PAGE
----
The U.S. has done a pretty great job of making leadership roles in the government diverse.

“The most powerful people in the United States pass our laws, run Hollywood’s studios and head the most prestigious universities. They own pro sports teams and determine who goes to jail and who goes to war,” The New York Times said in an article published Sept. 9 about the representation of people of color in powerful American positions. 

The diversity of people in power is essential. Every country with as much diversity as the U.S. needs to have people with power and influence who are also diverse. It’s essential that the individuals making important decisions are empathetic to the people those decisions affect and don’t favor the groups they identify with over the groups they don’t. 

Not only that, but the minorities of a population need to be able to look up to the powerful individuals and see representation of their own demographic. If they couldn’t do this, they’d feel like they don’t matter as much as the majority, and don’t have as much of a chance to be successful. 

If every demographic had the same opportunities, it’s likely we wouldn’t need rules like this. If 50% of a population was white and the other 50% black, one would expect to see powerful positions held by individuals of those races proportional to those percentages. 

This has been one of the most difficult problems in U.S. history. In the past, every demographic hasn’t had the same opportunities, which is something the country has worked hard to change. But when can it be said the problem of diversity in power is solved? When can it be said that enough has been done so every demographic has a fair chance of acquiring power and influence? How much diversity is enough?

The most realistic and fair answer to these questions is that the diversity of people in power should be proportional to the demographics of the population. If 30% of a country’s population is white, and 30% of that country’s government is controlled by white people, the country should be considered to have proper and fair diversity within its people in power. If a country’s population is 80% white, and 10% of that country’s government is controlled by white people, the country should be considered to have improper and unfair diversity within its people in power.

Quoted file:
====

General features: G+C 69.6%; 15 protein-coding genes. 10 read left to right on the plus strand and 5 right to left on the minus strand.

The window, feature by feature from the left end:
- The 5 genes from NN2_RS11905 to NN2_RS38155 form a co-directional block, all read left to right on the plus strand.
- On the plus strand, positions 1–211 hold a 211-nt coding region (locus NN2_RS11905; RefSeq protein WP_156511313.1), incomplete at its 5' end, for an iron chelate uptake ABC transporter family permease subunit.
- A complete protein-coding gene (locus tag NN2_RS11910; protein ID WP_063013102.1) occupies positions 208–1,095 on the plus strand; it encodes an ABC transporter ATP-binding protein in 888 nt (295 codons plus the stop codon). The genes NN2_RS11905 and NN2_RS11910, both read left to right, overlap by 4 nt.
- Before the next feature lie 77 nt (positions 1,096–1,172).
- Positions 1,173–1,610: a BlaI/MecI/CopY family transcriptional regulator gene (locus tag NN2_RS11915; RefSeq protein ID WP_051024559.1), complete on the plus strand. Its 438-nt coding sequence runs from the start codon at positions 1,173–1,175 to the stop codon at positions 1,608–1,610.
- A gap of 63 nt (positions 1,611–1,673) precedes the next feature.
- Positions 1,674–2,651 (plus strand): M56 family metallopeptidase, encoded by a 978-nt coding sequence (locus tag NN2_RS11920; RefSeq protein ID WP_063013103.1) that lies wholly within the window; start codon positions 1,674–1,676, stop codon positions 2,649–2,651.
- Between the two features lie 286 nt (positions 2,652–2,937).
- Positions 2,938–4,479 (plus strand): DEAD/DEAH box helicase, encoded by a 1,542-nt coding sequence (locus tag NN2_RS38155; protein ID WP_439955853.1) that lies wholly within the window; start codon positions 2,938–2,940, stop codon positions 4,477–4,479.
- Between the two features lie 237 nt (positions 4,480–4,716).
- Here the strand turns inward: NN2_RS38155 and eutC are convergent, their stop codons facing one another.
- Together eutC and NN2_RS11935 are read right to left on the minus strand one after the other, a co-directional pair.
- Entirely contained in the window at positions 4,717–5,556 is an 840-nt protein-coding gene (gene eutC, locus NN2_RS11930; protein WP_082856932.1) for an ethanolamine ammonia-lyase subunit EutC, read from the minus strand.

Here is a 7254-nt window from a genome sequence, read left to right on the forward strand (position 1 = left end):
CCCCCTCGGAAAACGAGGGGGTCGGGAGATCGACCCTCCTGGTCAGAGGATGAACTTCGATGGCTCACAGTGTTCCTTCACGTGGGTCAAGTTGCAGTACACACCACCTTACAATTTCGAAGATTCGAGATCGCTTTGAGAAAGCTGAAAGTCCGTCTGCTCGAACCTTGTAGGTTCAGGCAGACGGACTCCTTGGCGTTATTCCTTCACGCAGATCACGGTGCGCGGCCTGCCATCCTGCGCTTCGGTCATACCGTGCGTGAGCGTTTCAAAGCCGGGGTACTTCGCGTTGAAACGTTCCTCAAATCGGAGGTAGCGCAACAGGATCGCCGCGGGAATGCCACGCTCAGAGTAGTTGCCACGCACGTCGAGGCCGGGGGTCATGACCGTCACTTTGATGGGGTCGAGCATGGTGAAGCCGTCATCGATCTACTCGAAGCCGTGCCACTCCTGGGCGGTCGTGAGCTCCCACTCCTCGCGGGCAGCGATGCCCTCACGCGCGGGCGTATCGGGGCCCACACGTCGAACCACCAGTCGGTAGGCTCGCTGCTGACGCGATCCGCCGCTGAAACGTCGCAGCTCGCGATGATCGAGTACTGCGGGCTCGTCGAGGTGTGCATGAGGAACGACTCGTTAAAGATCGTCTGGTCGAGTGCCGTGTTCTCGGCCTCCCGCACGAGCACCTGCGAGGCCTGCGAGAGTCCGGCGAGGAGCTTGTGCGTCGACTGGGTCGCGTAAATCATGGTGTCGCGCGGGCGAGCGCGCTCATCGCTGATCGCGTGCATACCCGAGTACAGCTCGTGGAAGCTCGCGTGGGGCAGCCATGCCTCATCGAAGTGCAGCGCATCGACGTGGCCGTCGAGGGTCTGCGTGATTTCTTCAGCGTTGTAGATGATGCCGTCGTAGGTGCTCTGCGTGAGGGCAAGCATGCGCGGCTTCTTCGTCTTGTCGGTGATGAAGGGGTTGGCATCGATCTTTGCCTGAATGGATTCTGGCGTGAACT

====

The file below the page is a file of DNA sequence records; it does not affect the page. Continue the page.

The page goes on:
The New York Times found that out of 900 “officials and executives in prominent positions,” 20% identify as people of color. This includes the U.S. Senate, House, Supreme Court and many more of the most important positions in the country.

So, how much of the U.S. population is people of color? Well, according to the U.S. Census Bureau, about 23.7%. This percentage is incredibly close to the 20% of people of color in power as reported by The New York Times, so shouldn't this be cause for celebration? Shouldn't this be proof of how far our country has come from its historical systemic and institutionalized racism? Furthermore, isn’t it proof that diversity is proportionally represented within U.S. positions of power?

The New York Times doesn't think so. Their report on diversity of power in the U.S. is one of harsh criticism. So, what exactly is their argument? 

The New York Times doesn’t appear to disagree with the idea that these positions should be proportional to the demographics of the population, but they disagree on what the demographic is. They say that white people don’t make up 76.3% of the population as the U.S. Census Bureau data shows, but that white people only make up about 60% of the population. They point to another statistic by the Census Bureau that only includes white people with no other race than white historically in their bloodline, therefore providing an intentionally misleading statistic of the percentage of people of color in the U.S. as 40%. 

The New York Times is manipulating its readers and trying to incite hateful emotions within the public. It’s worth noting that their own board of directors is only made up of about 17% people of color, which would be a huge problem for them if they believed their own argument. 

Evan Holden is a sophomore political science major. Contact Evan at